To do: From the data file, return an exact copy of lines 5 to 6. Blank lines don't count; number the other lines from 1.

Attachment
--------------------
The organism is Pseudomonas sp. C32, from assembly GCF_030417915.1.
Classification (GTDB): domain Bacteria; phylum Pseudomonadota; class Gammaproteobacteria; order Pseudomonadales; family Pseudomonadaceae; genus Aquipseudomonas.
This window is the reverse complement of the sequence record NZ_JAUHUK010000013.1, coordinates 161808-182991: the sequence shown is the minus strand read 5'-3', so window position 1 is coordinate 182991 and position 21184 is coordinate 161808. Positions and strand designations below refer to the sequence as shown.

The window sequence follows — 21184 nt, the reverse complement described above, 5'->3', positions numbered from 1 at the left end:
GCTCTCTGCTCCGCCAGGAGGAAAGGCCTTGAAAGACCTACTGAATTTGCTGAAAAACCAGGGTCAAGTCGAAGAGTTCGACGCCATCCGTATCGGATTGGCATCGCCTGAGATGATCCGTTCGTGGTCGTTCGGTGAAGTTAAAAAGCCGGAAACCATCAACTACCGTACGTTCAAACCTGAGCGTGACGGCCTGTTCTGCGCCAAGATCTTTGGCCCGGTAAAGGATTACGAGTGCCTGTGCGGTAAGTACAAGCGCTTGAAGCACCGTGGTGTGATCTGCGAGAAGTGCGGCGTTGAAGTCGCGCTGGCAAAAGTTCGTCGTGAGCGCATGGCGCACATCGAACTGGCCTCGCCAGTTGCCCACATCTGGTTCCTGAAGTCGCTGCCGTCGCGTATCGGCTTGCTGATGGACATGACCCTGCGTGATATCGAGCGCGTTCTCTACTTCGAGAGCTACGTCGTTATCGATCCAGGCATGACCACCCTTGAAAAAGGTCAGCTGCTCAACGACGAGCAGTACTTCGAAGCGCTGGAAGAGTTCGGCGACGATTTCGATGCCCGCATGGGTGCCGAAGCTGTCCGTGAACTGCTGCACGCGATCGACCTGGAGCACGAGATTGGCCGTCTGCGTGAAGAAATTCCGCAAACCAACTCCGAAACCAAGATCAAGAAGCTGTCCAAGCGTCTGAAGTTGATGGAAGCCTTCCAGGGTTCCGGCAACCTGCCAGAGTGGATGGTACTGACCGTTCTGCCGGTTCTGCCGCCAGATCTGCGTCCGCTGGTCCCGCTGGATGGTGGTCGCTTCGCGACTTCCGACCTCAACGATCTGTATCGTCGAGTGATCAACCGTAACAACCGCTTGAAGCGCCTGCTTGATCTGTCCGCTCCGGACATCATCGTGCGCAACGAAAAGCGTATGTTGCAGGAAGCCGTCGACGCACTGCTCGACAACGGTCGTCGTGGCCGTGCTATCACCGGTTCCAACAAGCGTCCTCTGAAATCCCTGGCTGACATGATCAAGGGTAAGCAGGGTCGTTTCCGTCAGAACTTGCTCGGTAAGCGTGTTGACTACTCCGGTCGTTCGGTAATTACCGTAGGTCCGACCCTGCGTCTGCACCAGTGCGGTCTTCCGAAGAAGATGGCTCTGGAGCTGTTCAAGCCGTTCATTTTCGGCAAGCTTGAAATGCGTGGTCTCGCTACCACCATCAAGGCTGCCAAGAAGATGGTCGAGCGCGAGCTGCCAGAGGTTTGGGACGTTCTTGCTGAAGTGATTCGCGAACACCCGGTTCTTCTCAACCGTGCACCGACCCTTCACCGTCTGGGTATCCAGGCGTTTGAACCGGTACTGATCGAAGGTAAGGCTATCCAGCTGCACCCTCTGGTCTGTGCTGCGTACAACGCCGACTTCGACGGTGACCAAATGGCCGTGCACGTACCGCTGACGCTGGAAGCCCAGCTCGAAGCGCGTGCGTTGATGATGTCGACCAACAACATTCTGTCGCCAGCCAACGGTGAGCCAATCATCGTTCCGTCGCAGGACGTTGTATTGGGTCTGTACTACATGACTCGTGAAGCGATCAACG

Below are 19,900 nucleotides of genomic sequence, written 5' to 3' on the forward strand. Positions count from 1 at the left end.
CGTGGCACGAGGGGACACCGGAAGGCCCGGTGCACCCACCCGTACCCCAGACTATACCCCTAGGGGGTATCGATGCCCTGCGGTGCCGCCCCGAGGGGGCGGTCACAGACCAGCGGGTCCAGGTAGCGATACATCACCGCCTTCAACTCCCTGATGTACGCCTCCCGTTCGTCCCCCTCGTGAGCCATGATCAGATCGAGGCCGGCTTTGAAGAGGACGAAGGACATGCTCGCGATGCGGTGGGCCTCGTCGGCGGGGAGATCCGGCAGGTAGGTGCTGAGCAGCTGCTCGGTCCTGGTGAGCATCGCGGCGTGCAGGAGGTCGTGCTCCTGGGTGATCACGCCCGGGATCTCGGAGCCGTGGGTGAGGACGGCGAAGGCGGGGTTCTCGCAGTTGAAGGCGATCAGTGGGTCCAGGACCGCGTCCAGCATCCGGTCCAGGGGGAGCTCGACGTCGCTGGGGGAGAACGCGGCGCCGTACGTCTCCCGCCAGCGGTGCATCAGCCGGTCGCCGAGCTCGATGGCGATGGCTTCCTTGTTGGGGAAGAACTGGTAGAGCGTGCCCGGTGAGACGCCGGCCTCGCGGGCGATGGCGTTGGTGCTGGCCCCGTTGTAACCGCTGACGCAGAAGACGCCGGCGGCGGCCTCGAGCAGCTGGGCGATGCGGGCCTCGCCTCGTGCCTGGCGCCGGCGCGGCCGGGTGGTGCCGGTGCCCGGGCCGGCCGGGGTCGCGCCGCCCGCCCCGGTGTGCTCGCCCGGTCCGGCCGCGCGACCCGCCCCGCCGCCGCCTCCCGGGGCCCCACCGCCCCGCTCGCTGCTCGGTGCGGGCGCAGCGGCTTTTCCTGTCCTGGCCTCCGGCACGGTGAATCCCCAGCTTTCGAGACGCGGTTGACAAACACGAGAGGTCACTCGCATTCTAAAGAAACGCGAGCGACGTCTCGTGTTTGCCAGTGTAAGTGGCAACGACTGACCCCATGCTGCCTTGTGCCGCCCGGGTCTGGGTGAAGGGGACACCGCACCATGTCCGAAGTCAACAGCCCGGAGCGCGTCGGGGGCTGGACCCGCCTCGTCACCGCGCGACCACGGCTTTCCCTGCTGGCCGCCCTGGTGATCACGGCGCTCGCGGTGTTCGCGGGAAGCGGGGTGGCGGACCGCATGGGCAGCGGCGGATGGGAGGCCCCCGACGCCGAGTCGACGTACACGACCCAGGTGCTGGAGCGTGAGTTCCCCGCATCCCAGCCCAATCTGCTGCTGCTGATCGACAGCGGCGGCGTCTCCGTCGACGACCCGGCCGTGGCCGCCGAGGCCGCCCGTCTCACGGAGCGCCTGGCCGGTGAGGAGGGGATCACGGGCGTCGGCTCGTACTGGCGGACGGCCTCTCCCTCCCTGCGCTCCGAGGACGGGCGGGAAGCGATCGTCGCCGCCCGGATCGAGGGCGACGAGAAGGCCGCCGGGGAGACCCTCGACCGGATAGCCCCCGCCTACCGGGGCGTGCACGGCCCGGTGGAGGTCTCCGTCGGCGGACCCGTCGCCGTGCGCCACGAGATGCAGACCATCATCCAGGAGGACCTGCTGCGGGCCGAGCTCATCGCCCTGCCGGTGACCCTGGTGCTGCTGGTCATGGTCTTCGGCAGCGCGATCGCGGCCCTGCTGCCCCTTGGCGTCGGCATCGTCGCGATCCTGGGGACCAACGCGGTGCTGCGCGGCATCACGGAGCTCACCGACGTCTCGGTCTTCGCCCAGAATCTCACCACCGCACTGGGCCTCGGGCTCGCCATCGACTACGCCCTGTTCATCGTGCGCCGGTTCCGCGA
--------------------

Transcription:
GCTCTCTGCTCCGCCAGGAGGAAAGGCCTTGAAAGACCTACTGAATTTGCTGAAAAACCAGGGTCAAGTCGAAGAGTTCGACGCCATCCGTATCGGATTGGCATCGCCTGAGATGATCCGTTCGTGGTCGTTCGGTGAAGTTAAAAAGCCGGAAACCATCAACTACCGTACGTTCAAACCTGAGCGTGACGGCCTGTTCTGCGCCAAGATCTTTGGCCCGGTAAAGGATTACGAGTGCCTGTGCGGTAAGTACAAGCGCTTGAAGCACCGTGGTGTGATCTGCGAGAAGTGCGGCGTTGAAGTCGCGCTGGCAAAAGTTCGTCGTGAGCGCATGGCGCACATCGAACTGGCCTCGCCAGTTGCCCACATCTGGTTCCTGAAGTCGCTGCCGTCGCGTATCGGCTTGCTGATGGACATGACCCTGCGTGATATCGAGCGCGTTCTCTACTTCGAGAGCTACGTCGTTATCGATCCAGGCATGACCACCCTTGAAAAAGGTCAGCTGCTCAACGACGAGCAGTACTTCGAAGCGCTGGAAGAGTTCGGCGACGATTTCGATGCCCGCATGGGTGCCGAAGCTGTCCGTGAACTGCTGCACGCGATCGACCTGGAGCACGAGATTGGCCGTCTGCGTGAAGAAATTCCGCAAACCAACTCCGAAACCAAGATCAAGAAGCTGTCCAAGCGTCTGAAGTTGATGGAAGCCTTCCAGGGTTCCGGCAACCTGCCAGAGTGGATGGTACTGACCGTTCTGCCGGTTCTGCCGCCAGATCTGCGTCCGCTGGTCCCGCTGGATGGTGGTCGCTTCGCGACTTCCGACCTCAACGATCTGTATCGTCGAGTGATCAACCGTAACAACCGCTTGAAGCGCCTGCTTGATCTGTCCGCTCCGGACATCATCGTGCGCAACGAAAAGCGTATGTTGCAGGAAGCCGTCGACGCACTGCTCGACAACGGTCGTCGTGGCCGTGCTATCACCGGTTCCAACAAGCGTCCTCTGAAATCCCTGGCTGACATGATCAAGGGTAAGCAGGGTCGTTTCCGTCAGAACTTGCTCGGTAAGCGTGTTGACTACTCCGGTCGTTCGGTAATTACCGTAGGTCCGACCCTGCGTCTGCACCAGTGCGGTCTTCCGAAGAAGATGGCTCTGGAGCTGTTCAAGCCGTTCATTTTCGGCAAGCTTGAAATGCGTGGTCTCGCTACCACCATCAAGGCTGCCAAGAAGATGGTCGAGCGCGAGCTGCCAGAGGTTTGGGACGTTCTTGCTGAAGTGATTCGCGAACACCCGGTTCTTCTCAACCGTGCACCGACCCTTCACCGTCTGGGTATCCAGGCGTTTGAACCGGTACTGATCGAAGGTAAGGCTATCCAGCTGCACCCTCTGGTCTGTGCTGCGTACAACGCCGACTTCGACGGTGACCAAATGGCCGTGCACGTACCGCTGACGCTGGAAGCCCAGCTCGAAGCGCGTGCGTTGATGATGTCGACCAACAACATTCTGTCGCCAGCCAACGGTGAGCCAATCATCGTTCCGTCGCAGGACGTTGTATTGGGTCTGTACTACATGACTCGTGAAGCGATCAACG

Below are 19,900 nucleotides of genomic sequence, written 5' to 3' on the forward strand. Positions count from 1 at the left end.